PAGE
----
How difficult was it to build this film in the editing room? Certainly difficult enough, although made much easier by my editor Tony Cranstoun who is an extraordinary storyteller and I was very lucky to have him at the wheel. I don’t use a narrator in the film so the story is told through the interviewees, through the quality of the interviews you get. We had to build a story from all those interviews but the guiding force was telling the story through the songs so the hardest part was choosing which songs to feature in the film. I’m sure the fans will have many discussions about that. We had to choose songs that captured moments in his life and allow us to explore ideas around his love of his mother, around how his shyness played into his development, as well as the moment when he crafted the rockstar persona.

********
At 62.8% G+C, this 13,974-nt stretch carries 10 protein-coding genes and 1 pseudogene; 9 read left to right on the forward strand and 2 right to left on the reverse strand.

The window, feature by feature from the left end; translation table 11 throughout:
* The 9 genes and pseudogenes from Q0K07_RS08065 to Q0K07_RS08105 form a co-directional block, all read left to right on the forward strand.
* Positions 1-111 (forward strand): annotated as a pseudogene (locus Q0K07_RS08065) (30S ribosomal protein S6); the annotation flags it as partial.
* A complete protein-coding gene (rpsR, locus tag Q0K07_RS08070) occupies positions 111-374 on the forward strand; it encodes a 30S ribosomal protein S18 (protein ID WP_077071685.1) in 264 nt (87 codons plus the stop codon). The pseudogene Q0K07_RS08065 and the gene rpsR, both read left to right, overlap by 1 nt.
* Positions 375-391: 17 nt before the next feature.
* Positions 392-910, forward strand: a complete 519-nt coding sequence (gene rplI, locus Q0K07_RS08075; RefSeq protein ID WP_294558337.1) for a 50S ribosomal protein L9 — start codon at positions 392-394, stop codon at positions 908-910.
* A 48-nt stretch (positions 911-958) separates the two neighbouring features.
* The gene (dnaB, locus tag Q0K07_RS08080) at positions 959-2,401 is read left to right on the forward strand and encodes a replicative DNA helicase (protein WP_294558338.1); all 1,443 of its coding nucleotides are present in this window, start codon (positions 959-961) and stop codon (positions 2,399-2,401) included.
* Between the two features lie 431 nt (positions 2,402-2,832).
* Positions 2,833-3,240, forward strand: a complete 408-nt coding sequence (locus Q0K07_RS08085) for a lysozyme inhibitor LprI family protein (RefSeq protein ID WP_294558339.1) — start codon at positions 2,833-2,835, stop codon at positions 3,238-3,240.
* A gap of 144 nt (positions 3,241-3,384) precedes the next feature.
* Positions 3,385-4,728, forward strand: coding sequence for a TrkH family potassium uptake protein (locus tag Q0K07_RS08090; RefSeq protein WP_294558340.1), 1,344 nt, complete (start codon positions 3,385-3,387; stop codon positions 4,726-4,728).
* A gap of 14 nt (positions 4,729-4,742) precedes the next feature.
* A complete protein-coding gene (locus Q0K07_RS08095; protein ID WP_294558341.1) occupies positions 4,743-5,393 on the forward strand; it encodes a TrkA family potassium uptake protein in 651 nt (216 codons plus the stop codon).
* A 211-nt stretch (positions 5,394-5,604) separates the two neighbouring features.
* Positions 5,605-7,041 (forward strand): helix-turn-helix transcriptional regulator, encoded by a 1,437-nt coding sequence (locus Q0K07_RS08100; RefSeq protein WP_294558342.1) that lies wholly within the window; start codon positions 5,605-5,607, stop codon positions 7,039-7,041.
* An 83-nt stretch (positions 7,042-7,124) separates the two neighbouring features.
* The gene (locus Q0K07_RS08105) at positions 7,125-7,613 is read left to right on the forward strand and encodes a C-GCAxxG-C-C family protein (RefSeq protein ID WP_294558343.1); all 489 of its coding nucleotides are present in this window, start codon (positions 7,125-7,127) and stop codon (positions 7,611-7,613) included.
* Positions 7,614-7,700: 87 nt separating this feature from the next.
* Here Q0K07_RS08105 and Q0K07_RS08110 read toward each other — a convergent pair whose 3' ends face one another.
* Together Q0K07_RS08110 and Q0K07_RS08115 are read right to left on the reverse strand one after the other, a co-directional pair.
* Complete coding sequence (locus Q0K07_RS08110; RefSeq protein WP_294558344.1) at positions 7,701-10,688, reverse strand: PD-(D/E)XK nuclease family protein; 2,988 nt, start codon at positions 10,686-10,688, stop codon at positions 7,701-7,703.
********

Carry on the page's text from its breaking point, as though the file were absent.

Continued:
The songs formed the script and the interviewees helped to further bolster the narrative they built. We were given a wealth of knowledge and we shaped it into something with a lot of heart and humour that also allows the audience to see the man behind the showman. It was a challenging and thrilling journey.
Words – Graham Day
PHIL LYNOTT – SONGS FOR WHILE WE’RE AWAY is at Irish cinemas from June 11th 2021